Vero 4K+: Can I play Dolby TrueHD Atmos through HW-Q90R Soundbar (w/eARC as of June) and Samsung Q8FN (regular ARC) TV?


I just noticed the Atmos-sound bar from Samsung, the HW-Q90R, has gotten eARC enabled through a firmware update. Hence as it’s on a discount price in my country, I figured I’d fetch it. Before though, I wonder about this:

My current TV, the Samsung Q8FN (2018), does not carry eARC-support natively. I have some rips of UHD BluRays which to my knowledge only feature Dolby TrueHD uncompressed Atmos. In other words, not the lossy Digital Dolby+ audio used by Netflix etc. for Atmos. IF the file can’t play the Dolby TrueHD track, then it will hence revert to standard 5.1, with no Atmos, which is a huge bummer. To my knowledge, uncompressed Dolby TrueHD only works through use of higher bandwidth eARC.

So I need an answer basically, is there any way I can connect the now eARC-enabled sound bar to my Vero 4K+, and get support for playing Dolby TrueHD, even if the TV itself only supports regular HDMI ARC? Or do all sources have to carry eARC - the TV, Vero4K+ and the sound bar itself? I can’t seem to figure it out by researching online, so any help is much appreciated. :grin:

If you connect the soundbar so that it’s between your Vero box and your TV, i.e. Vero -> Soundbar -> TV, then you don’t need eARC for the content you play on your Vero box. That is, you can play TrueHD (+ Atmos) and DTS-HD (+DTS:X) just fine. What you need eARC for, is to be able to play TrueHD and DTS-HD audio on your TV and for the audio to be transferred to your soundbar. You probably won’t have the need for this as no streaming services deliver lossless audio as far as I know.

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Excellent! That was exactly what I was looking for. I don’t think the Vero4k+ har eARC (?), so I was a bit in doubt about whether it would then feed the TrueHD to the soundbar or not. :slight_smile:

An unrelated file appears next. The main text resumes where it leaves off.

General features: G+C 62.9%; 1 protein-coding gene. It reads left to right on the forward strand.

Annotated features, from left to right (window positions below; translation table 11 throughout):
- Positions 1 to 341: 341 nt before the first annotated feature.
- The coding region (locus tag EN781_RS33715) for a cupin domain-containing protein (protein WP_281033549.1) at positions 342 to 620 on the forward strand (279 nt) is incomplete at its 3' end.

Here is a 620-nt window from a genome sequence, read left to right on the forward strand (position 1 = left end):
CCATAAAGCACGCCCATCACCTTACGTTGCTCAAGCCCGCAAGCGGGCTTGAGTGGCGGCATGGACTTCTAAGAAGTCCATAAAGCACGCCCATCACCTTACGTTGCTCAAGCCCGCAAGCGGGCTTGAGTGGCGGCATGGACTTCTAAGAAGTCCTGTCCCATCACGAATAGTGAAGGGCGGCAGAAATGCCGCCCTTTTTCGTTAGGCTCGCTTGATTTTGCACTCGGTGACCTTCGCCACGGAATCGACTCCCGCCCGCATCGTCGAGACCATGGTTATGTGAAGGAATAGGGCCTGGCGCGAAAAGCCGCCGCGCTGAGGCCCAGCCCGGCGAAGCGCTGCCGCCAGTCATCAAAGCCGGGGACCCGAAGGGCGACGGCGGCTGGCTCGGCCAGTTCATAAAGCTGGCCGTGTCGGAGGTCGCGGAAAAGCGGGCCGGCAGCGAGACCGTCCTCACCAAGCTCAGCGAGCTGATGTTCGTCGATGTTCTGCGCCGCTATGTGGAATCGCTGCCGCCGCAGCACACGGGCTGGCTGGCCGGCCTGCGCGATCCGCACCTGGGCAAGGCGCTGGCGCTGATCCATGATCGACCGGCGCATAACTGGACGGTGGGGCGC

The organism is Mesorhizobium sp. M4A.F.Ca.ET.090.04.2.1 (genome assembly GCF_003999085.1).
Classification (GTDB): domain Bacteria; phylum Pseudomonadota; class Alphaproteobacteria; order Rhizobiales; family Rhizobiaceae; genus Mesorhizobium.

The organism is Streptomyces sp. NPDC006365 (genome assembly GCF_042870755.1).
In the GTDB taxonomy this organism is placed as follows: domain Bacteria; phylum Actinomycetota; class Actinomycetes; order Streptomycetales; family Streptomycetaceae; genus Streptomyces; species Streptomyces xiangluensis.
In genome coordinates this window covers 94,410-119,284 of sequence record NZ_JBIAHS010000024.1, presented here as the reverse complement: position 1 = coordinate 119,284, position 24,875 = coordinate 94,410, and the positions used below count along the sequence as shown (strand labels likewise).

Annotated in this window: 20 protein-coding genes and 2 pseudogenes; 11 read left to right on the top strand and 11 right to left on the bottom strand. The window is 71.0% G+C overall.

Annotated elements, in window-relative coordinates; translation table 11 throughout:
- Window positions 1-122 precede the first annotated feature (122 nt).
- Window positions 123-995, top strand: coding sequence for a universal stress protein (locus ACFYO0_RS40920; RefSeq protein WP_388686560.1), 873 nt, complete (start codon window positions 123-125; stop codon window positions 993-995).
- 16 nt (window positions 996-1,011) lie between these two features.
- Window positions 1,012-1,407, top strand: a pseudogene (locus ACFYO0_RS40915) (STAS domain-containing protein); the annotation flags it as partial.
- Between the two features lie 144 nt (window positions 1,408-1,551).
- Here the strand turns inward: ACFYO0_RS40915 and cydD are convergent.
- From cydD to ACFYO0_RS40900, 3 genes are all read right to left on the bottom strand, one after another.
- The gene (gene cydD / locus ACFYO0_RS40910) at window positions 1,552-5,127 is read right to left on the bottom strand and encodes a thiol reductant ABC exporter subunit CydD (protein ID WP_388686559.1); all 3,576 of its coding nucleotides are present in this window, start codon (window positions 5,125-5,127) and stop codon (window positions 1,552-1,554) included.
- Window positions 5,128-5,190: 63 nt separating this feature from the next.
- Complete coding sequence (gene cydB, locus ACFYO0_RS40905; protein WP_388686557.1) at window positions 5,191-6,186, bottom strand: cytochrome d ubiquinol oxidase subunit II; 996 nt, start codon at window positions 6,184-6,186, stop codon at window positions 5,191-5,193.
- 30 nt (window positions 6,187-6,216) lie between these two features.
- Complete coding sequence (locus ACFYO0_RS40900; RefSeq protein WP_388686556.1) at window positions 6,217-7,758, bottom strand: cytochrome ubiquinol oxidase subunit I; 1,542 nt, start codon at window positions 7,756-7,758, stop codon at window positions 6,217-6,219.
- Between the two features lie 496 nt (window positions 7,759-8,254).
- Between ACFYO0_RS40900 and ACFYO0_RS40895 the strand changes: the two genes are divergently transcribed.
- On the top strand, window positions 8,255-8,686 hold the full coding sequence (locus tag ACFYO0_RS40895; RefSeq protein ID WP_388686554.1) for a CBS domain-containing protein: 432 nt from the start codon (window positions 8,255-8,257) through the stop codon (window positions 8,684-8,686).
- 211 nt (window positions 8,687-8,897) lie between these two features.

You seem to be confused on exactly what ARC is. Without ARC on a TV the hdmi ports can only receive and audio and video. If you wanted to get sound out of your TV into a soundbar/AVR then your only option was to run a second cable (usually toslink) to send the sound out from the TV. ARC allows the same cable that can receive A/V from your soundbar/AVR when using an external source device, to also send audio from the TV for OTA or devices plugged into it. As such the only devices that can have ARC support are displays and audio output devices, and it has nothing to do with any players.

ARC has the same limited capabilities as toslink. The kind of signals that could be passed were expanded with eARC. The only thing that would have changed with your soundbar update is the kinds of signals it would accept from its display output port if connected to a display that also has eARC.

Aha, appears I twisted my head around it the wrong way completely then!

That’s funny then. Then the entire eARC support is pretty much useless? Because I don’t think there is a single integrated app in the TV (Netflix, HBO etc.) that uses TrueHD encoding. And the media player integrated in the TV (both Samsung and LGs latest models) certainly don’t support TrueHD encoding. So what you’re saying is that they added support for format playing, when there is essentially not a single piece of content available to be used with it. Because you’d need either a player or UHD BluRay disc either way to get TrueHD content, and then eARC is not necessary as it’s connected straight to the sound bar itself, and will play it effortlessly. :slight_smile:

I wouldn’t say it is useless, just not beneficial for all use cases. ARC only supports two channels and can only do surround sound with regular AC3 and DTS. The eARC upgrade removes this limitation and there is no down side to this as eARC is backwards compatible with ARC.